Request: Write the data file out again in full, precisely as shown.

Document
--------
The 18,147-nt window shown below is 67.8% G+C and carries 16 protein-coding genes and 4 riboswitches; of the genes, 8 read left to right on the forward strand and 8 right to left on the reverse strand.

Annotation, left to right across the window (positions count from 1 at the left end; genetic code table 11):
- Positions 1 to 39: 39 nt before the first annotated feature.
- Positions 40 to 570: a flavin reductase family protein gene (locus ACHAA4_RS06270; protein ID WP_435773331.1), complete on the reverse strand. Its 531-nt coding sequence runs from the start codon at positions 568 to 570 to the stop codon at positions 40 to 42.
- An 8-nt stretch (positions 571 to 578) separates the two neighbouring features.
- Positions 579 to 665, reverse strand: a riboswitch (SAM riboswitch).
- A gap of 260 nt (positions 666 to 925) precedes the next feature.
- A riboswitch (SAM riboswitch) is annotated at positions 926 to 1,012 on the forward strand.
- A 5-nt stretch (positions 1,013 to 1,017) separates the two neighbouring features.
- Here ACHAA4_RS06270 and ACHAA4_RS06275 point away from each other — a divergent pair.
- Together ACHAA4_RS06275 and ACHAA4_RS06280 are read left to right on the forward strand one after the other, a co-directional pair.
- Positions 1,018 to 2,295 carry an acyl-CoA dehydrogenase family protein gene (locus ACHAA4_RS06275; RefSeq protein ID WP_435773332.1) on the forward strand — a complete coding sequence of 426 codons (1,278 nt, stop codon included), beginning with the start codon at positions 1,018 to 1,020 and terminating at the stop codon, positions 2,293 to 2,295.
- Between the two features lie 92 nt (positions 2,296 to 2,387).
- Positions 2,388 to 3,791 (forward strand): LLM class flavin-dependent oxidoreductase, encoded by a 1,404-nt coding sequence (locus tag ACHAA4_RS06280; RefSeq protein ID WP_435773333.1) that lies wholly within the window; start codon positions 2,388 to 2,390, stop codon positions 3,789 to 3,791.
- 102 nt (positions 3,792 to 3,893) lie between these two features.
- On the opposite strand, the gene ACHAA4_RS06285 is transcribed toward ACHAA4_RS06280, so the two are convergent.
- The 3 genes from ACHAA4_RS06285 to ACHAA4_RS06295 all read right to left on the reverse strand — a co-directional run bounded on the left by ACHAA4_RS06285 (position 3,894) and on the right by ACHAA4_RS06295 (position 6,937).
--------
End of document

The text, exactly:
The 18,147-nt window shown below is 67.8% G+C and carries 16 protein-coding genes and 4 riboswitches; of the genes, 8 read left to right on the forward strand and 8 right to left on the reverse strand.

Annotation, left to right across the window (positions count from 1 at the left end; genetic code table 11):
- Positions 1 to 39: 39 nt before the first annotated feature.
- Positions 40 to 570: a flavin reductase family protein gene (locus ACHAA4_RS06270; protein ID WP_435773331.1), complete on the reverse strand. Its 531-nt coding sequence runs from the start codon at positions 568 to 570 to the stop codon at positions 40 to 42.
- An 8-nt stretch (positions 571 to 578) separates the two neighbouring features.
- Positions 579 to 665, reverse strand: a riboswitch (SAM riboswitch).
- A gap of 260 nt (positions 666 to 925) precedes the next feature.
- A riboswitch (SAM riboswitch) is annotated at positions 926 to 1,012 on the forward strand.
- A 5-nt stretch (positions 1,013 to 1,017) separates the two neighbouring features.
- Here ACHAA4_RS06270 and ACHAA4_RS06275 point away from each other — a divergent pair.
- Together ACHAA4_RS06275 and ACHAA4_RS06280 are read left to right on the forward strand one after the other, a co-directional pair.
- Positions 1,018 to 2,295 carry an acyl-CoA dehydrogenase family protein gene (locus ACHAA4_RS06275; RefSeq protein ID WP_435773332.1) on the forward strand — a complete coding sequence of 426 codons (1,278 nt, stop codon included), beginning with the start codon at positions 1,018 to 1,020 and terminating at the stop codon, positions 2,293 to 2,295.
- Between the two features lie 92 nt (positions 2,296 to 2,387).
- Positions 2,388 to 3,791 (forward strand): LLM class flavin-dependent oxidoreductase, encoded by a 1,404-nt coding sequence (locus tag ACHAA4_RS06280; RefSeq protein ID WP_435773333.1) that lies wholly within the window; start codon positions 2,388 to 2,390, stop codon positions 3,789 to 3,791.
- 102 nt (positions 3,792 to 3,893) lie between these two features.
- On the opposite strand, the gene ACHAA4_RS06285 is transcribed toward ACHAA4_RS06280, so the two are convergent.
- The 3 genes from ACHAA4_RS06285 to ACHAA4_RS06295 all read right to left on the reverse strand — a co-directional run bounded on the left by ACHAA4_RS06285 (position 3,894) and on the right by ACHAA4_RS06295 (position 6,937).